Facilitating the Gift of Life: One Liver at a Time

Liver donation is a gift of life. For irreversible liver diseases—like cirrhosis and hepatitis, but also congenital diseases present at birth—liver donation can be life-saving. While the results of liver transplantation can be miraculous and curative, equally astonishing is that successful transplantation can occur using just a portion of the donor liver.

“The liver has a defined architecture inside. It looks like a single piece of tissue, but in fact the liver has a highly regimented architecture that segments it into several pieces that can each become a fully independent liver,” says Jean Emond, MD, Chief of Transplantation at Columbia. This unique regenerative ability of the liver means an active, healthy person can donate a portion of their liver without long-lasting consequences. This game-changer in the field of transplantation is called living organ donations, an area that Dr. Emond has pioneered.

Although most transplanted livers in the United States still come from deceased donors, livers from living donors constitute a small, but important percentage of donations.

“The main benefit of receiving a liver transplant from a living donor is the elimination of the waiting time that is common for patients that receive a liver transplant from the waiting list,” says Adam Griesemer, MD, a liver transplant surgeon at Columbia.

Because the mainstay of organ donation is from deceased donors, the waiting time to receive a liver transplant is affected by factors such as organ availability and the viability of the donor organ. Deceased donors tend to be older and more critically ill, which means that their organs may not actually be suitable for transplantation.

“Since livers in the United States are allocated to the sickest patients first, some patients actually have to have a clinical deterioration in order to have a realistic shot of receiving a liver off of the waiting list,” says Dr. Griesemer. “Although nearly 6000 liver transplants are performed in the US per year, approximately the same number of patients each year are removed from the waiting list due to deterioration or die while waiting for their transplant.”

While a small percentage of liver donations, living donors offer substantial advantages over deceased donors: reduced waiting time and fewer potential complications from liver transplantation.

“Living donors are selected carefully. They’re healthy people, and they go through an extensive medical screening to make sure they are able to donate with a very high degree of safety,” says Dr. Emond.  Through medical imaging and 3D modeling, transplant surgeons can carefully plan which part of the donor liver is best for transplantation and safe for the donor.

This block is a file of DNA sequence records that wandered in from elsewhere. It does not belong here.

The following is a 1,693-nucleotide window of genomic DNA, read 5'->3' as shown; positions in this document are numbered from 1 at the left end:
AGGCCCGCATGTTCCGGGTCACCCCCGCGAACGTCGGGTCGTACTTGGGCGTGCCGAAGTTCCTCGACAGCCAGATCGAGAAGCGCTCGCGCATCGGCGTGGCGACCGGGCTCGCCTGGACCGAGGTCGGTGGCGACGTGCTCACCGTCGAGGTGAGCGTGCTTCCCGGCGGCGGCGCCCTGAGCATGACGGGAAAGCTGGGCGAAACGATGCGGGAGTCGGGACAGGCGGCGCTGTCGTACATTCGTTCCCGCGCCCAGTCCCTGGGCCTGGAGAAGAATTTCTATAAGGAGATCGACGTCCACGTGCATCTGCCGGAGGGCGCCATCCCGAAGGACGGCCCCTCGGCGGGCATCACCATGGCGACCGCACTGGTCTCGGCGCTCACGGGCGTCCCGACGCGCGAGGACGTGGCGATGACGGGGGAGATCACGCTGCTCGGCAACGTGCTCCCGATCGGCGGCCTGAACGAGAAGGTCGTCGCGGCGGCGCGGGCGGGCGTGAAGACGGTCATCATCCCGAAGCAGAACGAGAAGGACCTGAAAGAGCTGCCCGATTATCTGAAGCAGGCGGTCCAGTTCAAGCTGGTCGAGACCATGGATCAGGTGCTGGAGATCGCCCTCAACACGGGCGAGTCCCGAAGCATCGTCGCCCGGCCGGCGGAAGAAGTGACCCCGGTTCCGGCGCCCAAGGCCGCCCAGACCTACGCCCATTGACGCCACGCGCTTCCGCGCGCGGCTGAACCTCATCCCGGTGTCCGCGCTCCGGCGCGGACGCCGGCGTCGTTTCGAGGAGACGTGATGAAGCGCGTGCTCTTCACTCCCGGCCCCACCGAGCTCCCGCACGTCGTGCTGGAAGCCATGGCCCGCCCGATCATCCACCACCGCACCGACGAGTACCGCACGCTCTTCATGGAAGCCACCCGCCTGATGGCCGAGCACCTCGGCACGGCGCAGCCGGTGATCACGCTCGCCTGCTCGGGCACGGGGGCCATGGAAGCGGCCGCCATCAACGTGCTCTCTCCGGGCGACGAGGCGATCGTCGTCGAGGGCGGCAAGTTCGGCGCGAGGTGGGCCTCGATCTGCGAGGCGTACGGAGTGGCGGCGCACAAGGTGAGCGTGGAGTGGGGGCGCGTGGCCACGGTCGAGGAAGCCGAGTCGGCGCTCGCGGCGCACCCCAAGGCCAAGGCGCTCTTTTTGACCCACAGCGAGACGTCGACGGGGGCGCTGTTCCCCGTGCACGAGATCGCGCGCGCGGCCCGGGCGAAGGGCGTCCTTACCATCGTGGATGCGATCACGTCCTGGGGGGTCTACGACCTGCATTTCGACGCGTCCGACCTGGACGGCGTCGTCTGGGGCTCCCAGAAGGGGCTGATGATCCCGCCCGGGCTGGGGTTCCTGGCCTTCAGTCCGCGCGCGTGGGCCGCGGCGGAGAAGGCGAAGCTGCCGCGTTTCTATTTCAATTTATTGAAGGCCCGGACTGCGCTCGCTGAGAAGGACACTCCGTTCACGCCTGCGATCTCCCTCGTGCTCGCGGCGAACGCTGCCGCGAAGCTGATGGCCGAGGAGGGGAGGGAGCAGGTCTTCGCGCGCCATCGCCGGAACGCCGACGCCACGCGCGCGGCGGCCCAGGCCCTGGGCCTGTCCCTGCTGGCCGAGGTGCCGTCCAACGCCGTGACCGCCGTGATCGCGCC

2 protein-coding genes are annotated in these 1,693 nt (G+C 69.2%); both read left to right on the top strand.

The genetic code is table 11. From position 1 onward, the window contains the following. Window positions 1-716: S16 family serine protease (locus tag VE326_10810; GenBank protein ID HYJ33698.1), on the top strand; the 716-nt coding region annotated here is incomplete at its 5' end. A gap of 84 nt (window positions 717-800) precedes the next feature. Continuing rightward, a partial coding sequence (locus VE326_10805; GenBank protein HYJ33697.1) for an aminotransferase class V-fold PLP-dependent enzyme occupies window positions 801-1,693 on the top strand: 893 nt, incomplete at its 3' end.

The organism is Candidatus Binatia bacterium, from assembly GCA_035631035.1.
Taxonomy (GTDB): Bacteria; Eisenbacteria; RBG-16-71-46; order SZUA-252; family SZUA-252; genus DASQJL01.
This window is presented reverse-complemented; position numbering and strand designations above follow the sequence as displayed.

Because living donors are healthy, and the conditions for obtaining the liver tissue are optimized, the results of living donor liver transplantation are generally better than deceased donor transplantation in terms of both immediate outcomes and long-term survival.

“The donors are loved ones, usually, close friends, and in many cases, anonymous—what we call ‘altruistic donors’ who come forward wanting to save a life,” says Dr. Emond.

“Often, the greatest barrier is the recipient is hesitant to ask another person to undergo a surgery. However, it is surprising how many people respond favorably once approached about the possibility of being a donor,” says Dr. Griesemer.

Without liver transplantation, 5-year survival rates can be below 5 percent, depending on the severity of the liver disease. With a living donor liver transplant, the 3-year survival rates for adult patients can reach 96.67 percent. For children receiving transplants, the 3-year survival rates near 100 percent.

“These donors have done heroic, memorable sacrifice to save the lives of their families and loved ones, and we can’t express our gratitude and appreciation for what they’ve done,” says Dr. Emond.

Dr. Griesemer agrees. “The best aspect of the living donor liver program is working with the donors. It is an honor to be able to facilitate their gift of life to another human being.”

Learn more about Living Donor Liver Transplantation at Columbia.

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